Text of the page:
This whip route by Watkins is how the Chiefs had been using Watkins in the red zone this season. He’s had a few targets over the middle of the field or working back to the sideline underneath receivers working into the end zone.
Watkins’ technical route running is on display as he slow-plays his route stem off the line of scrimmage and then explodes to the inside to fake a crossing route. He then uses his elbow to chicken wing the cornerback past him as he turns back outside to open space.
Watkins is the perfect kind of wide receiver to complement the speed on the rest of the roster. His ability to work over the middle of the field and pick key first downs as a possession wide receiver has been key to the Chiefs’ success in the last two years.
Mecole Hardman didn’t see a significant uptick in total snaps but seemed to be a larger part of the game plan this week — and he made his reps count.
KC was eue for a big Mecole Hardman game (S/O @kent_swanson) and we got it. He's a rough matchup for Baltimore who plays a lot of man coverage and already has to deal with Hill's speed— Matt Lane (@ChiefinCarolina) September 30, 2020
A shot play called up for Hardman who does just enough to sell outside b4 hitting the Out-N-Up pic.twitter.com/ndEOx82KOy
One of the noticeable trends about Hardman’s play as a rookie was his usage limited to the slot and being aligned off the line of scrimmage. While Hardman does not seem to be deployed across all wide receiver positions, he was given a few reps aligned on the line of scrimmage and tight to the formation against the Ravens.
Whether by design or by luck, it often came on plays where the Ravens dialed up a cornerback blitz, which allowed him to get into his route without really having to contend against a jam. When Hardman is working vertically and he isn’t physically knocked off of his route, he is almost as dangerous as Hill. He has similar speed and ball-tracking skills to punish teams over the top. The route may not be the cleanest out-n-up around, but the Chiefs dialed up a shot play designed to use his speed over the top, and it paid off.
The Chiefs put Hardman on the LoS a little more often this week - almost always in tight - and catching the Ravens trying to CB blitz over him.— Matt Lane (@ChiefinCarolina) September 30, 2020
Hardman's route was a bit rounded BUT he did a great job staying active and mirroring Mahomes deep into the play. Big improvement. pic.twitter.com/ypgS3XZfvq
Hardman often struggled as a rookie at continuing to run after he thought his route and the play was over. With Mahomes’ ability to extend plays and put the ball anywhere on the field, there were multiple situations last year in which he jogged out of his route too soon.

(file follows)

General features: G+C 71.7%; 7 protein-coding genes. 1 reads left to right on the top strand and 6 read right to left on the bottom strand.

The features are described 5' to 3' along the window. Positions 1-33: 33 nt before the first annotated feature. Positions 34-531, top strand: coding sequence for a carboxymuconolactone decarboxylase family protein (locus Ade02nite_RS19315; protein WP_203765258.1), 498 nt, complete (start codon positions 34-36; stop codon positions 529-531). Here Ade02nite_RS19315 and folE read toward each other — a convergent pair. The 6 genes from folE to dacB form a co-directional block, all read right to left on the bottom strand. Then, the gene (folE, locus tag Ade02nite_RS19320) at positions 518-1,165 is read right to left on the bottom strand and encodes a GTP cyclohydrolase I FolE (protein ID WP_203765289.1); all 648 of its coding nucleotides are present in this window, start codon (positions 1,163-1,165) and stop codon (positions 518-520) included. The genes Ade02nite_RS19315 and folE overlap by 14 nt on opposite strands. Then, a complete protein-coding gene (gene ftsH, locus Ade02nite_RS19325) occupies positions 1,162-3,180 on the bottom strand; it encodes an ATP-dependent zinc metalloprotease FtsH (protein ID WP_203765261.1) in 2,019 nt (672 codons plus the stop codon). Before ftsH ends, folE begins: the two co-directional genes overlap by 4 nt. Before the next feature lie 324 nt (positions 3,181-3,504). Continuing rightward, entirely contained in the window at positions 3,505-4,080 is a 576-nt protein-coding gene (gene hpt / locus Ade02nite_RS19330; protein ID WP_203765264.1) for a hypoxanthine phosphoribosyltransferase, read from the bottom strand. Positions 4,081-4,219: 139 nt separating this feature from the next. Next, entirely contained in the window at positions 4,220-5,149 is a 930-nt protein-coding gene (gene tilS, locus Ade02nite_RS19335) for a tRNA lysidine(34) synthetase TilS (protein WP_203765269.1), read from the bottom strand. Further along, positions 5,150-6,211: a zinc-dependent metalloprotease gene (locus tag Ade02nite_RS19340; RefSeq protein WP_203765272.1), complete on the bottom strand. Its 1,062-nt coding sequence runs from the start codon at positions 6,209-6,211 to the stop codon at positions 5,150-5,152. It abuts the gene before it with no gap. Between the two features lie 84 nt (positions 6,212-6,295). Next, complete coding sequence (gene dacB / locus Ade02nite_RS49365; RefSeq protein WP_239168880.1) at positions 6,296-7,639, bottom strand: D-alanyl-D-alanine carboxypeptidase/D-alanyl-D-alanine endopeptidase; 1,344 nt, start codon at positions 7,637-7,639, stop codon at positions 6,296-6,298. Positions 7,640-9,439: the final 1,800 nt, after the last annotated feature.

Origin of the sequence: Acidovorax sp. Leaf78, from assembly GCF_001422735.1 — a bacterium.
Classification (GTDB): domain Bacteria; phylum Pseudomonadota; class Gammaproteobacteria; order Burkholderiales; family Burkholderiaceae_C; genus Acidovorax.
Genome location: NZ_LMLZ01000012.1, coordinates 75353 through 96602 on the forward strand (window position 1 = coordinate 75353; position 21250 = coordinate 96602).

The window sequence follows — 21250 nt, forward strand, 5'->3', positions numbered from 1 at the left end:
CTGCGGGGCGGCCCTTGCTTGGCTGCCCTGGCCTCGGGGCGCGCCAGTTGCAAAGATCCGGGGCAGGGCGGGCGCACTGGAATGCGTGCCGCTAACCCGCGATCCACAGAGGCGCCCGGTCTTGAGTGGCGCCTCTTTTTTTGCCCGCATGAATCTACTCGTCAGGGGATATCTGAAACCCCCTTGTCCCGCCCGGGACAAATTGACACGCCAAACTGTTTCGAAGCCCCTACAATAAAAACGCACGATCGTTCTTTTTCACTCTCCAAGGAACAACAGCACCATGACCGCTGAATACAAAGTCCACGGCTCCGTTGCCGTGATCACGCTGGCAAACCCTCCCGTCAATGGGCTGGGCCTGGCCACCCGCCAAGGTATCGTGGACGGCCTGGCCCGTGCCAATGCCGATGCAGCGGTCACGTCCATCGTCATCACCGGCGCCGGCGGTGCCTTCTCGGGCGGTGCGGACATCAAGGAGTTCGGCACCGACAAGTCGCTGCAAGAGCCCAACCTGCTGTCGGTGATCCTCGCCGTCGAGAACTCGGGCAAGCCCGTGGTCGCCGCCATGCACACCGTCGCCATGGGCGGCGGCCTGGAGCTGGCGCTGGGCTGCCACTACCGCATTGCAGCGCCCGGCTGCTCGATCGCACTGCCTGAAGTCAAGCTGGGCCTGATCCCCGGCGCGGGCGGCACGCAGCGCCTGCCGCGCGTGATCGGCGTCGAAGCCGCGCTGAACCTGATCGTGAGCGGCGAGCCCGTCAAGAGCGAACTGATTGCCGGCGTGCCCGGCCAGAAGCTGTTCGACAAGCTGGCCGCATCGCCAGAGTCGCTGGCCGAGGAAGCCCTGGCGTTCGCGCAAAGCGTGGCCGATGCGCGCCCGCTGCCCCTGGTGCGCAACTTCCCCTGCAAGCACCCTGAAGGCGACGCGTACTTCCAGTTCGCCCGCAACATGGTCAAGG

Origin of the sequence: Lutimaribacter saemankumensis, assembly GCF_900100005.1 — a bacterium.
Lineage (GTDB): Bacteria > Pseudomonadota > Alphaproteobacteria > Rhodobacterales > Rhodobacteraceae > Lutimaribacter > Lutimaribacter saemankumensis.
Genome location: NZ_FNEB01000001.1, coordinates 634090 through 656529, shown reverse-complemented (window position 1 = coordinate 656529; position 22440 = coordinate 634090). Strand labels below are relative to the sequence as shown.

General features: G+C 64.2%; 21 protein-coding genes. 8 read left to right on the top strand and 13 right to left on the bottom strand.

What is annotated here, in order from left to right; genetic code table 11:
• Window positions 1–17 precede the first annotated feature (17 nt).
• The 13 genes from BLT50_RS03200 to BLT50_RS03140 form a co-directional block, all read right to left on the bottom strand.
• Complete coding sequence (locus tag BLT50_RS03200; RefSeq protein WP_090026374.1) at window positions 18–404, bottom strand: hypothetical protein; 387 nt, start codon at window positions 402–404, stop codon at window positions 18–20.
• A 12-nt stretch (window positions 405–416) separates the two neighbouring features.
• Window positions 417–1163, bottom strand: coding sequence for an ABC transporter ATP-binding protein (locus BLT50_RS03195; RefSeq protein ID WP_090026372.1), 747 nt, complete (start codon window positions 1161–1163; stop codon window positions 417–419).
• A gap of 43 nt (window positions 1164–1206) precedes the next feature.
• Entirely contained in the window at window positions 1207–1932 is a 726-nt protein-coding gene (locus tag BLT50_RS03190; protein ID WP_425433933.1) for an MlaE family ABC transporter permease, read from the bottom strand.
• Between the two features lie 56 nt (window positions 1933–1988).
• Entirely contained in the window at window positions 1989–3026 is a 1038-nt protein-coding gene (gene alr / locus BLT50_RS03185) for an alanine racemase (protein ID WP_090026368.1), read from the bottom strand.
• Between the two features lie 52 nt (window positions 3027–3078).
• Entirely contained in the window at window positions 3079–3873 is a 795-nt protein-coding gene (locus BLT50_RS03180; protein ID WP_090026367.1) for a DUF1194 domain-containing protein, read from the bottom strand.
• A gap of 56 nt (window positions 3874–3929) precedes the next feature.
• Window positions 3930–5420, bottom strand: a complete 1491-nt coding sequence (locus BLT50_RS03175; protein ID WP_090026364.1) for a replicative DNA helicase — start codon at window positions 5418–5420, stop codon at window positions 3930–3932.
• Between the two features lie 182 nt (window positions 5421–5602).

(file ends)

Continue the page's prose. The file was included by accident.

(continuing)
Against the Ravens, Hardman had this important reception after the initial dig route was covered. After the ball was not delivered, he first retraced his path to the open zone while mirroring Mahomes’ eyes when he escaped back to the left. This allowed Hardman to open up late and make the reception deep into the play to convert a big first down.
Early in this season, Hardman hasn’t shown quite as much growth as possibly expected, but he also has not had many opportunities. As it stands, he is still mostly a game-specific weapon that will continue to have all of his success on plays specifically designed for him — or on broken plays.
By the end of the season, perhaps we can have a conversation about him being the 2021 replacement for Watkins, but right now, his best usage seems to be as a third receiver deployed in specific situations.
This is also where Demarcus Robinson, who out-snapped Hardman and only saw a single target, comes into play. Despite his inconsistency, Robinson is still trusted to play more receiver positions and within the offense’s structure. I do think a split — as we saw against the Ravens — is likely to continue when the Chiefs play aggressive, man-to-man-heavy teams.
The bottom line
Not every game will go like this one throughout the season for the Chiefs, as we’ve already seen.
The Ravens are a unique defense that the Chiefs matched up against perfectly, and that showed up all over the field. One area of the Chiefs’ team that was able to showcase nearly their full ability on the field was the receiver group. Hill, Watkins and even Hardman were able to step up and join Kelce in dominating the Ravens’ defense.
The Chiefs have a good stable of receivers this year when the group is playing like this.
Hill is playing like a true top receiver with the dominant trait of the vertical threat, but his route running and ball skills allow him to be used everywhere. Watkins has become one of the better X receivers in the NFL this season, doing most of his work over the middle of the field and near the sticks. As Hardman continues to develop, look for him to potentially become a matchup problem every week — and not just against certain teams.
Overall, the Chiefs’ hope is that the dominance continues.